Hyder: Transactional Indexed Record Manager for Shared Flash Storage

If you work in the database world, you already know Phil Bernstein. He’s the author of Principles of Transaction Processing and has a long track record as a successful and prolific database researcher. Past readers of this blog may remember Phil’s guest blog posting on Google Megastore. Over the past few years, Phil has been working on an innovative NoSQL system based upon flash storage. I like the work because it pushes the limit of what can be done on a single server with transaction rates approaching 400,000, leverages the characteristics of flash storage in a thought provoking way, and employs interesting techniques such as log-only storage.

Phil presented Hyder at the Amazon ECS series a couple of weeks back (a past ECS presentation at: High Availability for Cloud Computing Database Systems.

In the Hyder system, all cores operate on a single shared transaction log. Each core (or thread) processes Optimistic Concurrency Control (OCC) database transactions one at a time. Each transaction posts its after-image to the shared log. One core does OCC and rolls forward the log. The database is a binary search tree serialized into the log (A B-tree would work equally well in this application). Because the log is effectively a no-overwrite, log-only datastore, a changed node require that the parent must now point to this new node which forces the parent to be updated as well. Now its parent needs updating and this cascading set of changes proceeds to the root on each update.

The tree is maintained via copy-on-write semantics where updates are written to the front of the log with references to unchanged tree nodes pointing back to the appropriate locations in the log. Whenever a node changes, the changed node is written to the front of the log. Consequently all database changes result in changes to all nodes to the top of the search tree.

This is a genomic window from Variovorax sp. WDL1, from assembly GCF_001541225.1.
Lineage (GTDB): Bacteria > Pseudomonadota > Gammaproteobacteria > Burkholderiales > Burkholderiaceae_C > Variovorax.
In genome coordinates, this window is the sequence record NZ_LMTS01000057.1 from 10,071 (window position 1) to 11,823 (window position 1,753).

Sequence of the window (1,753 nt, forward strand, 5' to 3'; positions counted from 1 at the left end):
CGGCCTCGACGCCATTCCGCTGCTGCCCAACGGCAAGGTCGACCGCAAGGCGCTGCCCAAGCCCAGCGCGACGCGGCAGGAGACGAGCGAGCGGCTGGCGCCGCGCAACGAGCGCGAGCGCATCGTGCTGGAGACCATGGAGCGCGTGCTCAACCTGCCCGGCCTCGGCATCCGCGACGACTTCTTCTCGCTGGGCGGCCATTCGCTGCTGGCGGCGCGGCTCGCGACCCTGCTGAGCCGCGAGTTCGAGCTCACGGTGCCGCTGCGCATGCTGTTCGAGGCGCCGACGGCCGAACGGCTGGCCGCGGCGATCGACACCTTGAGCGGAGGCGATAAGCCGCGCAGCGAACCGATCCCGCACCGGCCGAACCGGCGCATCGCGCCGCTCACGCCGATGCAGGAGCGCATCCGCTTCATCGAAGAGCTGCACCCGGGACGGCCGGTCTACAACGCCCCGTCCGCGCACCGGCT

This has the downside of requiring many tree nodes to be updated on each database update but has the upside of the writes all being sequential at the front of the log. Since it is a no-overwrite store, when an update is made, the old nodes remain so transactional time travel is easy. The old search tree root still point to a complete tree that was current as of the point in time when that root was the current root of the search tree. As new nodes are written, some old nodes are no longer part of the current search tree and can be garbage collected over time.

Transactions are implemented by writing an intention log record to the front of the log with all changes required by this transaction and these tree nodes point either to other nodes within the intention record or to unchanged nodes further back in the log. This can be done quickly and all updates can proceed in parallel without need for locking or synchronization.

Before the transaction can be completed, it must now be checked for conflict using Optimistic Concurrency Control. If there are no conflicts, the root of the search tree is atomically moved to point to the new root and the transaction is acknowledged as successful. If the transaction is in conflict, it is failed and the tree root is not advanced and the intention record becomes garbage.

Most of the transactional update work can be done concurrently without locks but two issues come to mind quickly: